Join your colleagues from across the state (and the nation) and participate in a Twitter Chat on Mindset. The Maine Arts Leadership Initiative’s Teacher Leader Melanie Crowe helped to create our first Twitter chat opportunity.

The chat is based on the book of the same name, Mindset: The New Psychology of Success by Carol S. Dweck. It is not necessary to read the book to participate but we highly recommend it. 

The Twitter chat is scheduled for Monday, October 30, 8:00 – 9:00 p.m. eastern time.

The conversation provides the opportunity to consider your own learning and how you approach it. And, will include the chance to consider your classroom environment and how you approach your teaching. The overarching discussion question: How does your mindset influence the way that you approach students?

The following questions will guide the online conversation:

  1. Consider mentors in your life who have supported you through a growth mindset approach. Reflect on your own growth and response with their guidance.
  2. In what areas can I continue to be a learner? What am I personally and professionally interested in? How can my professional learning opportunities be more relevant to my own needs as a learner?
  3. When reflecting on something that you have learned recently, what kind of impact has it had on you and by extension your students?
  4. What resources, materials and/or curriculum is available for use at your school that supports a growth mindset?
  5. In what ways can you share with students your own struggles and successes with your current and/or previous work?
  6. How can students connect the dots between what they are learning now and their own experiences? How are you helping them to see those connections?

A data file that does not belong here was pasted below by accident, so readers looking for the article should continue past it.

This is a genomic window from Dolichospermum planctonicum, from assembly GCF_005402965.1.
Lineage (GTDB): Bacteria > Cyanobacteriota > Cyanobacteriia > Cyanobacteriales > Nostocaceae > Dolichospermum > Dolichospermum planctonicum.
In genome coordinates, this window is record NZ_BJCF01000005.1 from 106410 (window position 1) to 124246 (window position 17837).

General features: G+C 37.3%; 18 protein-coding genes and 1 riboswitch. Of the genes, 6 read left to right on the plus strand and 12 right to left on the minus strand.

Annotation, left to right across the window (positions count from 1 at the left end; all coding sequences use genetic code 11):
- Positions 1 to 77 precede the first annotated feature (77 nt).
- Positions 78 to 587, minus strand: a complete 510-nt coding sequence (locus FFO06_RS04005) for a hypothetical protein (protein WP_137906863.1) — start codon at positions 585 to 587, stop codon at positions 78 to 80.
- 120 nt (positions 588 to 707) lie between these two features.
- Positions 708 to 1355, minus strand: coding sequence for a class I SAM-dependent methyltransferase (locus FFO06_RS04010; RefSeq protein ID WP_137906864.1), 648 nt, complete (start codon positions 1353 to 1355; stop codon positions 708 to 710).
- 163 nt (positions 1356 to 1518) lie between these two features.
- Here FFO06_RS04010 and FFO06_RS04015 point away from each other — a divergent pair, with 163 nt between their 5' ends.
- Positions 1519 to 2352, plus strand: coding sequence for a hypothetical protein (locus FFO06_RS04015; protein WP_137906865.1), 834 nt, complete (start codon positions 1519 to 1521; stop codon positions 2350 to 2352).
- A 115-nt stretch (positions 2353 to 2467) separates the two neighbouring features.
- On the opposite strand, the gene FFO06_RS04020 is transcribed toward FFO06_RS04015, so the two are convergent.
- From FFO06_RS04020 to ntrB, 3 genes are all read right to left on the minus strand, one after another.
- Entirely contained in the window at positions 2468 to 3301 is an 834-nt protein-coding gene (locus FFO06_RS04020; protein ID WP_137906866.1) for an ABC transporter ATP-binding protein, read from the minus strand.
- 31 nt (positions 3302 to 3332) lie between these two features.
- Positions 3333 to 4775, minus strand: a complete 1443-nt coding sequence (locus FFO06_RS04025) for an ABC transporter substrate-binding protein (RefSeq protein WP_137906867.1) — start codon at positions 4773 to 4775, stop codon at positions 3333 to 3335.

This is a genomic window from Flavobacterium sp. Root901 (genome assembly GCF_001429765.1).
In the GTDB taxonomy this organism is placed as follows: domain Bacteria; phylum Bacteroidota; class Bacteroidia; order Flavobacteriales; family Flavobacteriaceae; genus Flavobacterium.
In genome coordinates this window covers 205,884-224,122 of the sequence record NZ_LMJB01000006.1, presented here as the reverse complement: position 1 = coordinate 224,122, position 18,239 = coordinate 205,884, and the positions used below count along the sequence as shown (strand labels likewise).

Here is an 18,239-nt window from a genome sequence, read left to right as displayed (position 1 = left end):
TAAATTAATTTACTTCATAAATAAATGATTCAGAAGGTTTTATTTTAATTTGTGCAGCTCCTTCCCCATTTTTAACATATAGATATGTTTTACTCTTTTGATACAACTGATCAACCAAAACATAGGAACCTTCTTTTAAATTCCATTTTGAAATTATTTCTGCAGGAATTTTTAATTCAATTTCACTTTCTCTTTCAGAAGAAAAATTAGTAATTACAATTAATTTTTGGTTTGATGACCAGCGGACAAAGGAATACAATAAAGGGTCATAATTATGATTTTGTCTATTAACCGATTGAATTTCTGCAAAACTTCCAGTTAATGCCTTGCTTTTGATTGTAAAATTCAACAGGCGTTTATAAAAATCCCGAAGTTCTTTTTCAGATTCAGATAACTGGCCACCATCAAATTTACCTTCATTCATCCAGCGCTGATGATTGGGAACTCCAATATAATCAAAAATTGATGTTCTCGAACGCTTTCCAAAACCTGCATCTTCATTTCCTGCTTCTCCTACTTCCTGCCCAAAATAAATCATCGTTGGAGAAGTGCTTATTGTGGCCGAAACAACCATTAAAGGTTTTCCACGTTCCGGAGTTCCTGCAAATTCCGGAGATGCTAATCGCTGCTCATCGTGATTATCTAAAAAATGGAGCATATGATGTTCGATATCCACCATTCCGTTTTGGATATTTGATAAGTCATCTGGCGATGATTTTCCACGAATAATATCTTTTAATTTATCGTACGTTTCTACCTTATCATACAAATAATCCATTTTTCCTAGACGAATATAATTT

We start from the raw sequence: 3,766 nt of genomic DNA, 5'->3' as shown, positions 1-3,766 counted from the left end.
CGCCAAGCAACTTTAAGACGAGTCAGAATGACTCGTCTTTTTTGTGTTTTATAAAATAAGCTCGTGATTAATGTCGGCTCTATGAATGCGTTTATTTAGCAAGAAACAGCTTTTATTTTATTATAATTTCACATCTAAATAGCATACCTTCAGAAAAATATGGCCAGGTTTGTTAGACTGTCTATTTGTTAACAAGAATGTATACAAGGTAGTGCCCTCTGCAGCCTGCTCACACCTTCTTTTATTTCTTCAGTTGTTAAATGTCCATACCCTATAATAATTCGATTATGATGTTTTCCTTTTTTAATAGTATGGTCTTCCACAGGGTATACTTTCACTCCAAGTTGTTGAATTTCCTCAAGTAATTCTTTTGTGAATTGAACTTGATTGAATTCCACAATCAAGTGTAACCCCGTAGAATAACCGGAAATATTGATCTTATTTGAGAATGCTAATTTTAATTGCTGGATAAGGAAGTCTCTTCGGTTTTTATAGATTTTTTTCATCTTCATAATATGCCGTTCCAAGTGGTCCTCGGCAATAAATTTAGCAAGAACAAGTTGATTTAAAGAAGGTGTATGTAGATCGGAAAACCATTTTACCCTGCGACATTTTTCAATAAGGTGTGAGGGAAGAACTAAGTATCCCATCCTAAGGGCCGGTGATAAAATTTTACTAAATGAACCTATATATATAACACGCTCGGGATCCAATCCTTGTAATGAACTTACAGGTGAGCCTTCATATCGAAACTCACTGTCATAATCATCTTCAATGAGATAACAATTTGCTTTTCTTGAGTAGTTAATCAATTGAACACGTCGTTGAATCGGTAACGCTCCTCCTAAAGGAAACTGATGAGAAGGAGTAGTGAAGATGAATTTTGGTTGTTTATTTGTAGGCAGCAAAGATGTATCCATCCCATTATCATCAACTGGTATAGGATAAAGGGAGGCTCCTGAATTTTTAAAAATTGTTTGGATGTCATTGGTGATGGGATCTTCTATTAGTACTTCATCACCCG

7. Do your students have an opportunity to help adults with genuine problem solving?

If you’ve never participated in a Twitter chat and wondering how to participate, the directions are below.

  1. If you don’t have a Twitter account, please start one at Twitter.
  2. TweetChat is a great tool to use when you participate in a tweet chat. Log in with your Twitter handle, enter the hashtag of the event (#MEArtsEd), and TweetChat will pull up all the related messages so you can follow the conversation.
  3. If you are not using the tool TweetChat, once logged into your twitter account you can search the hashtag #MEArtsEd and see the live conversation stream taking place or after the event to view the conversation.
  4. Make sure you add the tweet chat hashtag (#MEArtsEd) to your tweets (if you’re not using TweetChat) so participants can find your messages in the conversation.
  5. When you begin the chat – take a moment to introduce yourself and where you are from – remember to use #MEArtsEd
  6. The tweet chat host (@crowe_artteach) will mark questions with Q (for question) and the number of the question. When you submit your answer, mark it with A (for answer) and the number of the original question so other participants can link your response with the correct question.
  7. Sit back, relax, join in on the conversation to learn, reflect, and respond to your colleagues from the state of Maine and beyond!

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Teaching Artist Leader

October 2, 2017

Tim Christensen

Maine Arts Leadership Initiative Teaching Artist Leader Tim Christensen took an amazing journey this summer. The Center for Maine Craft presents 30 Days at Sea, an exhibition of prints, books and clay work by Tim Christensen, October 5-November 19, 2017. The exhibition will feature new works created during, and in response to, the artist’s 2017 journey to Sydney, Australia via container ship.